Muddling through ain’t no way to conduct a war
The Politico has an excellent article today about the problems confronting the new president with some speculation on how the Obama Administration might handle them. The most interesting part was the section on Afghanistan:
DOES HE REALLY THINK AFGHANISTAN IS WINNABLE?
The new president has strongly signaled that he thinks the answer is yes. But neither his rhetoric nor his policy proposals so far have fully reckoned with the implications.
If he intends to win in Afghanistan, he is not going to be a Peacemaker President. To the contrary, he is committing himself to being just as much of a War President as George W. Bush, certainly for the first term and very possibly for a potential second.
Most military experts think a decisive win in Afghanistan — as opposed to a muddle-through strategy leading to a gradual withdrawal —will involve a major surge in troops and a willingness to tolerate high costs and high casualties.
…Joe Biden’s first trip abroad as vice President-elect included a stop in Afghanistan. When he returned home, he told Obama: “The truth is that things are going to get tougher in Afghanistan before they’re going to get better.”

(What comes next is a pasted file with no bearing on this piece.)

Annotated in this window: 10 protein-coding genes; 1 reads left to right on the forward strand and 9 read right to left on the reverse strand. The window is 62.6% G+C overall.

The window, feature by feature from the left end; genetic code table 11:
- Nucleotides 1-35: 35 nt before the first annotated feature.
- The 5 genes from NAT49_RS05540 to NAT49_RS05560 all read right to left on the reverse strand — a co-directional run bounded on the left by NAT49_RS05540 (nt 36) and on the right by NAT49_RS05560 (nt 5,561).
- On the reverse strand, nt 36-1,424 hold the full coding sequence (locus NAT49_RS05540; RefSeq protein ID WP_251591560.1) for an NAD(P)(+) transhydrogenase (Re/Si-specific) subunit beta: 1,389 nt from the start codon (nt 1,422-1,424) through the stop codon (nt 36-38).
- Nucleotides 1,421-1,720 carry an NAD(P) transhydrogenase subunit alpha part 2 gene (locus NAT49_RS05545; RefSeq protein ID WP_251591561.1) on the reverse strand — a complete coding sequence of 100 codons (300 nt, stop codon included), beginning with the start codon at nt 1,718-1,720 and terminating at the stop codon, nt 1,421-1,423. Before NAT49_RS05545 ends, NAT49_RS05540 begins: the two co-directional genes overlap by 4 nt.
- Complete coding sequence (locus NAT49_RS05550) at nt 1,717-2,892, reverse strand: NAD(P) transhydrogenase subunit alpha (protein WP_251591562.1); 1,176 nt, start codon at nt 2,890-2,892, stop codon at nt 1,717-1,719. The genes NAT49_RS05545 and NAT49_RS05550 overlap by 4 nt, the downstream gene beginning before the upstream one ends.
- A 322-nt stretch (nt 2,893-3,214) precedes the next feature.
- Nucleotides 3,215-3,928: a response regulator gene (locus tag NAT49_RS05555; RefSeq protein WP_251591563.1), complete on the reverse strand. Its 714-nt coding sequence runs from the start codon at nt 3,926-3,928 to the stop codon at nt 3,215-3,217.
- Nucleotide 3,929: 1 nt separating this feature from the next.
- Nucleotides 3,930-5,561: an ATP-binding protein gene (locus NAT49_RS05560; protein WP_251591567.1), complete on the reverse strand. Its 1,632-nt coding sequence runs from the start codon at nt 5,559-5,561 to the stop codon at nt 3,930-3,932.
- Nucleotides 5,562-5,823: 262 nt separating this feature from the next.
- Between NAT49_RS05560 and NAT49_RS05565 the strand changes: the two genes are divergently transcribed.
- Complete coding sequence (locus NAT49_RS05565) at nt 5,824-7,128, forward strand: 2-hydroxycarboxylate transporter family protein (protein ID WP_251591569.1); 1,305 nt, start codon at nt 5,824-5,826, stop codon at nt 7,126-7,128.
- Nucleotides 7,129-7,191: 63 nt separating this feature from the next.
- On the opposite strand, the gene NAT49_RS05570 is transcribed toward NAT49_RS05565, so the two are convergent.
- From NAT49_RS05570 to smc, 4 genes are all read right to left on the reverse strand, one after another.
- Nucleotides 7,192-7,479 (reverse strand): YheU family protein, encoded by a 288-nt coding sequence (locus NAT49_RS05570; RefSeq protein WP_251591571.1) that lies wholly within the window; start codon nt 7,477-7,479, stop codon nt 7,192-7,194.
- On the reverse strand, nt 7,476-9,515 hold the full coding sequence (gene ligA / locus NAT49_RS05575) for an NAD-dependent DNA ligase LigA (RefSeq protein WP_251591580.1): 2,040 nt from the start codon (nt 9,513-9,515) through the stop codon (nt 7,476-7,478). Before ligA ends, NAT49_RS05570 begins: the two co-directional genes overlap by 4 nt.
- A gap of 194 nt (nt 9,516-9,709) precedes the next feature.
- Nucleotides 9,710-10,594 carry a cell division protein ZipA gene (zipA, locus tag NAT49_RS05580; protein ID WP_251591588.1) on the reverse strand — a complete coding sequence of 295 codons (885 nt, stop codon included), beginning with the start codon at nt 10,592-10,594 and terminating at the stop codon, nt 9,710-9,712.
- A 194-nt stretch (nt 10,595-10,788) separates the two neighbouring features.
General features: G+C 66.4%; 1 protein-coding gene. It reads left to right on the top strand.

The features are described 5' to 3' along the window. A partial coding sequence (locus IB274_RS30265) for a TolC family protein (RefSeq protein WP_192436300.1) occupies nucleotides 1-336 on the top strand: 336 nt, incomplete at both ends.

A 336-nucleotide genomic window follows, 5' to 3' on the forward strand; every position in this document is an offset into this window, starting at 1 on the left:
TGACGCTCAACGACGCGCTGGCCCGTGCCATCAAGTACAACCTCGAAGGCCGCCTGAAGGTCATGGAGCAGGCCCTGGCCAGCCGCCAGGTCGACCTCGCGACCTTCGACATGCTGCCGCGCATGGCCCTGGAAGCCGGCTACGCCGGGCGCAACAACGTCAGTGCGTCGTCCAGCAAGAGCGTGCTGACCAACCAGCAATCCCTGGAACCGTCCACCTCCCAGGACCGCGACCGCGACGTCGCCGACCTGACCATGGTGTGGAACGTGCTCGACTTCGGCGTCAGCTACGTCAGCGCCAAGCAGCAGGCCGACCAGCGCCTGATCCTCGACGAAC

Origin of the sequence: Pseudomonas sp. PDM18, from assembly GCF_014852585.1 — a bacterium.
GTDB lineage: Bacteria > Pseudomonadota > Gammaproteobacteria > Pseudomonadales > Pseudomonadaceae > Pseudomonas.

If that’s true, Obama may in the end find muddle-through more attractive than victory.
“Muddle-through” is a recipe for disaster. War cannot be won unless there is a commitment to victory. “Muddle-through” was the formula Johnson used in Vietnam and it was the formula Bush used in Iraq before he finally committed enough troops and resources to win. We have been muddling through for far too long in Afghanistan and we run the risk of throwing the whole theatre of operations away. If Afghanistan is lost, or even if the deterioration continues without resolution, we run the risk of greater destabilization of neighboring (and nuclear) Pakistan.